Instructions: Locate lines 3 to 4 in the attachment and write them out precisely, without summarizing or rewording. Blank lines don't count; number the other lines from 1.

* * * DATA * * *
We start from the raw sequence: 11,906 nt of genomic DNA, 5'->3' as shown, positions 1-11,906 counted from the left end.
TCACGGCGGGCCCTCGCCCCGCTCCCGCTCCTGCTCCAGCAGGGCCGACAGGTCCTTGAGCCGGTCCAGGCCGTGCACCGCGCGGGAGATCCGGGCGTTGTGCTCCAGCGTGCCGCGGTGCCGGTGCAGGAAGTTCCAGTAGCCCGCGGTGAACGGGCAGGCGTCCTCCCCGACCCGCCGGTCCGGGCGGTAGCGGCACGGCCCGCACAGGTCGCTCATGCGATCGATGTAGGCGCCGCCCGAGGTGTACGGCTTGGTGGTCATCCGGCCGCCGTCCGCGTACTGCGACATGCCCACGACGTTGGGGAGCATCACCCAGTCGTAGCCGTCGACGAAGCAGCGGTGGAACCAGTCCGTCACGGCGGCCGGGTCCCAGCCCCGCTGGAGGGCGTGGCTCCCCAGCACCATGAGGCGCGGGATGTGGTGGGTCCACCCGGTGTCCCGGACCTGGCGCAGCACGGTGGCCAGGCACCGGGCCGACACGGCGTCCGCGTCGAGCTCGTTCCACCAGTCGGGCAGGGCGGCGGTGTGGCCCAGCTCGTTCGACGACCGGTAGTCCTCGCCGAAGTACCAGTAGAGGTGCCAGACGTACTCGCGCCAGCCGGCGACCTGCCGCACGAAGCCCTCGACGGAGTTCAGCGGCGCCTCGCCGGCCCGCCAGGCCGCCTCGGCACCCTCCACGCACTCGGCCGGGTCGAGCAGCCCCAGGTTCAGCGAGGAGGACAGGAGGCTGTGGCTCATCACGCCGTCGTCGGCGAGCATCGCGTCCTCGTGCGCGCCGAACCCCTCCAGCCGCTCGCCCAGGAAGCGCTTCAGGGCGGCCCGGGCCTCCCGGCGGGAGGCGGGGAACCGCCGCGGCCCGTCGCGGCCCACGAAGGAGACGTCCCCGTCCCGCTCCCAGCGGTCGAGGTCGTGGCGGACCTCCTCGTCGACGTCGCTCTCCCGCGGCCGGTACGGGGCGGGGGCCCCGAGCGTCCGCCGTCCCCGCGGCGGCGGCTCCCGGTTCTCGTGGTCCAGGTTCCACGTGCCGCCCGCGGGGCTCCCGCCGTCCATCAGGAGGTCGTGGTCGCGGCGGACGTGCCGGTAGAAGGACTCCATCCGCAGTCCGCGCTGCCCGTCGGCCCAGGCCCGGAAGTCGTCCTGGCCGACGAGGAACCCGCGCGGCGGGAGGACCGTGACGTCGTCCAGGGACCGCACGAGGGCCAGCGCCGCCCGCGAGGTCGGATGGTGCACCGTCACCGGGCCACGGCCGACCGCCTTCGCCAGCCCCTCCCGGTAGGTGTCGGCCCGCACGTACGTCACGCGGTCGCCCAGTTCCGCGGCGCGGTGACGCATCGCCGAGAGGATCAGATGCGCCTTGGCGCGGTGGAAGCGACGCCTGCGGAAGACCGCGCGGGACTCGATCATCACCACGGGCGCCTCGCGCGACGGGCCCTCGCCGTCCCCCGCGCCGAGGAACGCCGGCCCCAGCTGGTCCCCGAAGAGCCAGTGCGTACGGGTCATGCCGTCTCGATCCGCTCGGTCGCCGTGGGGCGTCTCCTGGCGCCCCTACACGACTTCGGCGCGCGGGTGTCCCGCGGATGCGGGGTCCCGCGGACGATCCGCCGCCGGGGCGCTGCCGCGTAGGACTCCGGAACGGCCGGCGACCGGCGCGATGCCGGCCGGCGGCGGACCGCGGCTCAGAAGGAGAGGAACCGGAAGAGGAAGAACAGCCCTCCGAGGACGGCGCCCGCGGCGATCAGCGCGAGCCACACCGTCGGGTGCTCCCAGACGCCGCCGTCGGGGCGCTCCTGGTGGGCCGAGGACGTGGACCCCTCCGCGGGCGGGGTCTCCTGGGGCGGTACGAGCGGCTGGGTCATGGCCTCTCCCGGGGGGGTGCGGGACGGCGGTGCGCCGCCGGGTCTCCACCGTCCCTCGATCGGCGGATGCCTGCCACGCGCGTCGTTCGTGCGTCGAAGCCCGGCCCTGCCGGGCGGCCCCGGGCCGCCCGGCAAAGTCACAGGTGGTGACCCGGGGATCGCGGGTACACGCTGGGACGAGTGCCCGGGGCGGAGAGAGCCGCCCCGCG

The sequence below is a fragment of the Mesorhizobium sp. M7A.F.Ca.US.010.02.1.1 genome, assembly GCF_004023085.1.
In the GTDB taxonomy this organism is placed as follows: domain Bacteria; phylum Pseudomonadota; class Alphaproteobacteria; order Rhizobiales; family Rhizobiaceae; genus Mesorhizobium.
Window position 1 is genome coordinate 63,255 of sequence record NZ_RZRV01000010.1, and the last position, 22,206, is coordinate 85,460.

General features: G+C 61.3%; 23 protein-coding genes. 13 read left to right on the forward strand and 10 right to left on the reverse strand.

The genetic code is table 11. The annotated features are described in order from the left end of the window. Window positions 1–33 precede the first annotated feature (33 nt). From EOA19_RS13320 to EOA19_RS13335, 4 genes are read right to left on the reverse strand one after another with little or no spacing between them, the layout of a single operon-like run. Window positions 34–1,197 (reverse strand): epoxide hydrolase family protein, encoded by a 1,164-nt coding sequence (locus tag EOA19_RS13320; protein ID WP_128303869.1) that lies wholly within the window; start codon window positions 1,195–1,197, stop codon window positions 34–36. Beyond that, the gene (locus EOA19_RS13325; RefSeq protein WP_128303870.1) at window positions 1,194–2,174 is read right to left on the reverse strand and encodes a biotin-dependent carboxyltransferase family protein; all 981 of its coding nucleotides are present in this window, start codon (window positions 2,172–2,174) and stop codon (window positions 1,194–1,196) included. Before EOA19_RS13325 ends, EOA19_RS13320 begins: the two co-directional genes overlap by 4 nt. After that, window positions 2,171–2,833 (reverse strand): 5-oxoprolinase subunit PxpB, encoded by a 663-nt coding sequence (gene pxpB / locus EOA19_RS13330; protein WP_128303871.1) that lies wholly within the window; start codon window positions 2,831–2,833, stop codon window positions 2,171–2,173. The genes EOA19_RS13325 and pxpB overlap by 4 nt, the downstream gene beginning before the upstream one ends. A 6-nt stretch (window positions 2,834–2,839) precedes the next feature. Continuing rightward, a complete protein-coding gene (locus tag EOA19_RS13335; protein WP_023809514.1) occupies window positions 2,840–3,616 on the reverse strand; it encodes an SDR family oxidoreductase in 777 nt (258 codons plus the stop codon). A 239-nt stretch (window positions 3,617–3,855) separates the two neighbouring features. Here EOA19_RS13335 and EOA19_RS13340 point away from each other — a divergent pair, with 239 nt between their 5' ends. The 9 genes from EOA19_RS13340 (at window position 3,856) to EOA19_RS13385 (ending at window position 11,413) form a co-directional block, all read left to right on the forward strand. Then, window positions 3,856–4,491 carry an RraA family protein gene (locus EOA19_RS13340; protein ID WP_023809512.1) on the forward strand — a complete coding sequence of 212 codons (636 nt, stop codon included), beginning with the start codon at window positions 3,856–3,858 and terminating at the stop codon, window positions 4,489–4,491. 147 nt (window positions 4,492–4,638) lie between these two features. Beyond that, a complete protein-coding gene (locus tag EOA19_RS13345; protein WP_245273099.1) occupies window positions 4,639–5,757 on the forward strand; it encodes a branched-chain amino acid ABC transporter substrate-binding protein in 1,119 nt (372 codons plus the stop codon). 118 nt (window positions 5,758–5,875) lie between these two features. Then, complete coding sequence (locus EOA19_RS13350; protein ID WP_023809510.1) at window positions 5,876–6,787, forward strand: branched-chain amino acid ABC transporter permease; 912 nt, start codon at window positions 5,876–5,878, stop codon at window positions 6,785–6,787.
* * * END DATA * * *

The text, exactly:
The sequence below is a fragment of the Mesorhizobium sp. M7A.F.Ca.US.010.02.1.1 genome, assembly GCF_004023085.1.
In the GTDB taxonomy this organism is placed as follows: domain Bacteria; phylum Pseudomonadota; class Alphaproteobacteria; order Rhizobiales; family Rhizobiaceae; genus Mesorhizobium.